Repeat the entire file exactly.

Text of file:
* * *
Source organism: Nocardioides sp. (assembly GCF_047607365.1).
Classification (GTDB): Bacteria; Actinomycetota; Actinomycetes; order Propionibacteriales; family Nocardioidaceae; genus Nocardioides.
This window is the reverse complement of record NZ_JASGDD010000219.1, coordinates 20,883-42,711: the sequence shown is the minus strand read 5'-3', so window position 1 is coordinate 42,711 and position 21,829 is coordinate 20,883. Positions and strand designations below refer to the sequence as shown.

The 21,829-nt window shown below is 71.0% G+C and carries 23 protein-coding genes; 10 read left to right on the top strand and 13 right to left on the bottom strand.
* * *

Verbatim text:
Source organism: Nocardioides sp. (assembly GCF_047607365.1).
Classification (GTDB): Bacteria; Actinomycetota; Actinomycetes; order Propionibacteriales; family Nocardioidaceae; genus Nocardioides.
This window is the reverse complement of record NZ_JASGDD010000219.1, coordinates 20,883-42,711: the sequence shown is the minus strand read 5'-3', so window position 1 is coordinate 42,711 and position 21,829 is coordinate 20,883. Positions and strand designations below refer to the sequence as shown.

The 21,829-nt window shown below is 71.0% G+C and carries 23 protein-coding genes; 10 read left to right on the top strand and 13 right to left on the bottom strand.